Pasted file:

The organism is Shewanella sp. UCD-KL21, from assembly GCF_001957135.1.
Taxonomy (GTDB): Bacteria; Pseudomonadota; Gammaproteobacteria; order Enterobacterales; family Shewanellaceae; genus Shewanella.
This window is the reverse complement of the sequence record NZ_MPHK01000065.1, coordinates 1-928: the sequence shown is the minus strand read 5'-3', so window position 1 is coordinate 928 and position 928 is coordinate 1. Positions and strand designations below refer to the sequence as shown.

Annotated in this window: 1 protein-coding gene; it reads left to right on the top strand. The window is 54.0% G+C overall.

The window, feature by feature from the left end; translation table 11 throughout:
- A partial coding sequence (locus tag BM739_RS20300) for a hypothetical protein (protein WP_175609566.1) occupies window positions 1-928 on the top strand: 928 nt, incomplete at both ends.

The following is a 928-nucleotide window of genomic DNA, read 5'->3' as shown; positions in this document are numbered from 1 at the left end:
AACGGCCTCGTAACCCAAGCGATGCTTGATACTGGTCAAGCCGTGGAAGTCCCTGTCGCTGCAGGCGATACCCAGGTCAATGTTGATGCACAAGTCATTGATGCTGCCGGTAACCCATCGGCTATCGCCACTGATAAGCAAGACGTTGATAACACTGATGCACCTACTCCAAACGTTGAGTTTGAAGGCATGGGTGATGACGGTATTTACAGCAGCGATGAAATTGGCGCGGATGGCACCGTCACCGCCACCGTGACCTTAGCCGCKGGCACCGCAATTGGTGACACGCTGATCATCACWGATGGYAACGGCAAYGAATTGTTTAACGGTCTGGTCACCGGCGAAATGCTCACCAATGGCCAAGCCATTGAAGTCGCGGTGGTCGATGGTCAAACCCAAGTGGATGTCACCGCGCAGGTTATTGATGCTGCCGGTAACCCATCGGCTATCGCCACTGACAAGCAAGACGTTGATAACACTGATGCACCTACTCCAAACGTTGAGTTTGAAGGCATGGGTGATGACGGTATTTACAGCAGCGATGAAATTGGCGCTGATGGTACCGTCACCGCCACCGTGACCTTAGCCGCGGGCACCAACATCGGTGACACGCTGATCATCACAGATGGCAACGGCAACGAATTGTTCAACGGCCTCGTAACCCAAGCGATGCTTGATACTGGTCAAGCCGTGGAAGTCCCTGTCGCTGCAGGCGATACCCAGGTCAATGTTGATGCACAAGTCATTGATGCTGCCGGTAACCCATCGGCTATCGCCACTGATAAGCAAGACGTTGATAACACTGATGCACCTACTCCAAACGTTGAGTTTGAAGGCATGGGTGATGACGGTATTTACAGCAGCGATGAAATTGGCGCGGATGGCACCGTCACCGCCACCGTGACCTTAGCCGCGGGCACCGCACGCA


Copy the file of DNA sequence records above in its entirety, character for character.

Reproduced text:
The organism is Shewanella sp. UCD-KL21, from assembly GCF_001957135.1.
Taxonomy (GTDB): Bacteria; Pseudomonadota; Gammaproteobacteria; order Enterobacterales; family Shewanellaceae; genus Shewanella.
This window is the reverse complement of the sequence record NZ_MPHK01000065.1, coordinates 1-928: the sequence shown is the minus strand read 5'-3', so window position 1 is coordinate 928 and position 928 is coordinate 1. Positions and strand designations below refer to the sequence as shown.

Annotated in this window: 1 protein-coding gene; it reads left to right on the top strand. The window is 54.0% G+C overall.

The window, feature by feature from the left end; translation table 11 throughout:
- A partial coding sequence (locus tag BM739_RS20300) for a hypothetical protein (protein WP_175609566.1) occupies window positions 1-928 on the top strand: 928 nt, incomplete at both ends.

The following is a 928-nucleotide window of genomic DNA, read 5'->3' as shown; positions in this document are numbered from 1 at the left end:
AACGGCCTCGTAACCCAAGCGATGCTTGATACTGGTCAAGCCGTGGAAGTCCCTGTCGCTGCAGGCGATACCCAGGTCAATGTTGATGCACAAGTCATTGATGCTGCCGGTAACCCATCGGCTATCGCCACTGATAAGCAAGACGTTGATAACACTGATGCACCTACTCCAAACGTTGAGTTTGAAGGCATGGGTGATGACGGTATTTACAGCAGCGATGAAATTGGCGCGGATGGCACCGTCACCGCCACCGTGACCTTAGCCGCKGGCACCGCAATTGGTGACACGCTGATCATCACWGATGGYAACGGCAAYGAATTGTTTAACGGTCTGGTCACCGGCGAAATGCTCACCAATGGCCAAGCCATTGAAGTCGCGGTGGTCGATGGTCAAACCCAAGTGGATGTCACCGCGCAGGTTATTGATGCTGCCGGTAACCCATCGGCTATCGCCACTGACAAGCAAGACGTTGATAACACTGATGCACCTACTCCAAACGTTGAGTTTGAAGGCATGGGTGATGACGGTATTTACAGCAGCGATGAAATTGGCGCTGATGGTACCGTCACCGCCACCGTGACCTTAGCCGCGGGCACCAACATCGGTGACACGCTGATCATCACAGATGGCAACGGCAACGAATTGTTCAACGGCCTCGTAACCCAAGCGATGCTTGATACTGGTCAAGCCGTGGAAGTCCCTGTCGCTGCAGGCGATACCCAGGTCAATGTTGATGCACAAGTCATTGATGCTGCCGGTAACCCATCGGCTATCGCCACTGATAAGCAAGACGTTGATAACACTGATGCACCTACTCCAAACGTTGAGTTTGAAGGCATGGGTGATGACGGTATTTACAGCAGCGATGAAATTGGCGCGGATGGCACCGTCACCGCCACCGTGACCTTAGCCGCGGGCACCGCACGCA